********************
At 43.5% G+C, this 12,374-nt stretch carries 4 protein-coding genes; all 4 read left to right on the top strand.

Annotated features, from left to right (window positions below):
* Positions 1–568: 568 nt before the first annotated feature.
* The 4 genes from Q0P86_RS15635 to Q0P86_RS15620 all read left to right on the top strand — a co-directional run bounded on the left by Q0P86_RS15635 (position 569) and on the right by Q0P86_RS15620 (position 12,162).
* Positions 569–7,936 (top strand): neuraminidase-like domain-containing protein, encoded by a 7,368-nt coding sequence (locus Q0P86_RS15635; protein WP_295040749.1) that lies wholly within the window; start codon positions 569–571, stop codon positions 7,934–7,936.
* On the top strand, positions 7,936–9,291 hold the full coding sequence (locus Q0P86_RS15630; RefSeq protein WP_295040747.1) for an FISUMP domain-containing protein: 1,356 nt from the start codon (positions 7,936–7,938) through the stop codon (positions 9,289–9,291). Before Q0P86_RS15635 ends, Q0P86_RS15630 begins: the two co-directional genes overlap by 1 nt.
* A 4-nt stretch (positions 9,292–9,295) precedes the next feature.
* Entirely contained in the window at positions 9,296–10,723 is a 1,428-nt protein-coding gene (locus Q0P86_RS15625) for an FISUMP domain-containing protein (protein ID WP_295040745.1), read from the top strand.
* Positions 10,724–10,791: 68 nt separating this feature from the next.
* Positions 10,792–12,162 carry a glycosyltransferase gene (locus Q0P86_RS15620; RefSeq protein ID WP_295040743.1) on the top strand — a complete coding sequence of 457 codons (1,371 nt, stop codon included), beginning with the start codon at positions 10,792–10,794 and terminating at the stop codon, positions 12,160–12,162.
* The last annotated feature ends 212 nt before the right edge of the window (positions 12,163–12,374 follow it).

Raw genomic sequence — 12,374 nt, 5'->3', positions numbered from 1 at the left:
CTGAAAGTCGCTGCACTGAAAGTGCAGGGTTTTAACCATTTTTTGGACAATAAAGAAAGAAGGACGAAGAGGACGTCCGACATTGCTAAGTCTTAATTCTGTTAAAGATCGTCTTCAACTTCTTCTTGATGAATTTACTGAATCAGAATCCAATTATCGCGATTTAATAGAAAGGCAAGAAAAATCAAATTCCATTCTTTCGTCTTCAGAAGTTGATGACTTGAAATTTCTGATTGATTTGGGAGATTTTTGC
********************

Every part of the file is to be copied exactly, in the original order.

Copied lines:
At 43.5% G+C, this 12,374-nt stretch carries 4 protein-coding genes; all 4 read left to right on the top strand.

Annotated features, from left to right (window positions below):
* Positions 1–568: 568 nt before the first annotated feature.
* The 4 genes from Q0P86_RS15635 to Q0P86_RS15620 all read left to right on the top strand — a co-directional run bounded on the left by Q0P86_RS15635 (position 569) and on the right by Q0P86_RS15620 (position 12,162).
* Positions 569–7,936 (top strand): neuraminidase-like domain-containing protein, encoded by a 7,368-nt coding sequence (locus Q0P86_RS15635; protein WP_295040749.1) that lies wholly within the window; start codon positions 569–571, stop codon positions 7,934–7,936.
* On the top strand, positions 7,936–9,291 hold the full coding sequence (locus Q0P86_RS15630; RefSeq protein WP_295040747.1) for an FISUMP domain-containing protein: 1,356 nt from the start codon (positions 7,936–7,938) through the stop codon (positions 9,289–9,291). Before Q0P86_RS15635 ends, Q0P86_RS15630 begins: the two co-directional genes overlap by 1 nt.
* A 4-nt stretch (positions 9,292–9,295) precedes the next feature.
* Entirely contained in the window at positions 9,296–10,723 is a 1,428-nt protein-coding gene (locus Q0P86_RS15625) for an FISUMP domain-containing protein (protein ID WP_295040745.1), read from the top strand.
* Positions 10,724–10,791: 68 nt separating this feature from the next.
* Positions 10,792–12,162 carry a glycosyltransferase gene (locus Q0P86_RS15620; RefSeq protein ID WP_295040743.1) on the top strand — a complete coding sequence of 457 codons (1,371 nt, stop codon included), beginning with the start codon at positions 10,792–10,794 and terminating at the stop codon, positions 12,160–12,162.
* The last annotated feature ends 212 nt before the right edge of the window (positions 12,163–12,374 follow it).

Raw genomic sequence — 12,374 nt, 5'->3', positions numbered from 1 at the left:
CTGAAAGTCGCTGCACTGAAAGTGCAGGGTTTTAACCATTTTTTGGACAATAAAGAAAGAAGGACGAAGAGGACGTCCGACATTGCTAAGTCTTAATTCTGTTAAAGATCGTCTTCAACTTCTTCTTGATGAATTTACTGAATCAGAATCCAATTATCGCGATTTAATAGAAAGGCAAGAAAAATCAAATTCCATTCTTTCGTCTTCAGAAGTTGATGACTTGAAATTTCTGATTGATTTGGGAGATTTTTGC